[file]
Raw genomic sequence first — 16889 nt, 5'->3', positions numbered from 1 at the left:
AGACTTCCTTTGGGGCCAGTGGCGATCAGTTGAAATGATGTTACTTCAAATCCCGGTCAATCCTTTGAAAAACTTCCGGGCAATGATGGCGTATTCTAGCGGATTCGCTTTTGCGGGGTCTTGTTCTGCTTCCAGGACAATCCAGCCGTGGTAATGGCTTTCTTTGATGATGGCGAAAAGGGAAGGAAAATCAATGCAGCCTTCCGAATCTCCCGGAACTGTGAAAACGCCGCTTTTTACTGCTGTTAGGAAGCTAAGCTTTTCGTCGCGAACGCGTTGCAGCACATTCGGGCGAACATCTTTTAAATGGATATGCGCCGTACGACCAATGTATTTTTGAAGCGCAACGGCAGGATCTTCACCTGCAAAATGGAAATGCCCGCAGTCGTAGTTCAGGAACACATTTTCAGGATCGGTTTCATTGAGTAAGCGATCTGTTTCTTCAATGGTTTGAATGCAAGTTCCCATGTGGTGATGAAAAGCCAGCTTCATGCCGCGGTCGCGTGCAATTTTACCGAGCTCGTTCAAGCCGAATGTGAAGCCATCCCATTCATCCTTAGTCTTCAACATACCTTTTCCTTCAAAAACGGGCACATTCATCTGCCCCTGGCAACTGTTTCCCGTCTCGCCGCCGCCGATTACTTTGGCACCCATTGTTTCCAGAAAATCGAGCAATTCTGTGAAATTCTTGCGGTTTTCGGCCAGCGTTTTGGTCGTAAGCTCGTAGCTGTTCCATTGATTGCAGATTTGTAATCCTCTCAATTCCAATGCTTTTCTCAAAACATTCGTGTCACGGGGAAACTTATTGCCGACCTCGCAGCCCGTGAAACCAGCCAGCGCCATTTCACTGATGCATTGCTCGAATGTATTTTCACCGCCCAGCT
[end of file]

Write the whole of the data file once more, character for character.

Raw genomic sequence first — 16889 nt, 5'->3', positions numbered from 1 at the left:
AGACTTCCTTTGGGGCCAGTGGCGATCAGTTGAAATGATGTTACTTCAAATCCCGGTCAATCCTTTGAAAAACTTCCGGGCAATGATGGCGTATTCTAGCGGATTCGCTTTTGCGGGGTCTTGTTCTGCTTCCAGGACAATCCAGCCGTGGTAATGGCTTTCTTTGATGATGGCGAAAAGGGAAGGAAAATCAATGCAGCCTTCCGAATCTCCCGGAACTGTGAAAACGCCGCTTTTTACTGCTGTTAGGAAGCTAAGCTTTTCGTCGCGAACGCGTTGCAGCACATTCGGGCGAACATCTTTTAAATGGATATGCGCCGTACGACCAATGTATTTTTGAAGCGCAACGGCAGGATCTTCACCTGCAAAATGGAAATGCCCGCAGTCGTAGTTCAGGAACACATTTTCAGGATCGGTTTCATTGAGTAAGCGATCTGTTTCTTCAATGGTTTGAATGCAAGTTCCCATGTGGTGATGAAAAGCCAGCTTCATGCCGCGGTCGCGTGCAATTTTACCGAGCTCGTTCAAGCCGAATGTGAAGCCATCCCATTCATCCTTAGTCTTCAACATACCTTTTCCTTCAAAAACGGGCACATTCATCTGCCCCTGGCAACTGTTTCCCGTCTCGCCGCCGCCGATTACTTTGGCACCCATTGTTTCCAGAAAATCGAGCAATTCTGTGAAATTCTTGCGGTTTTCGGCCAGCGTTTTGGTCGTAAGCTCGTAGCTGTTCCATTGATTGCAGATTTGTAATCCTCTCAATTCCAATGCTTTTCTCAAAACATTCGTGTCACGGGGAAACTTATTGCCGACCTCGCAGCCCGTGAAACCAGCCAGCGCCATTTCACTGATGCATTGCTCGAATGTATTTTCACCGCCCAGCT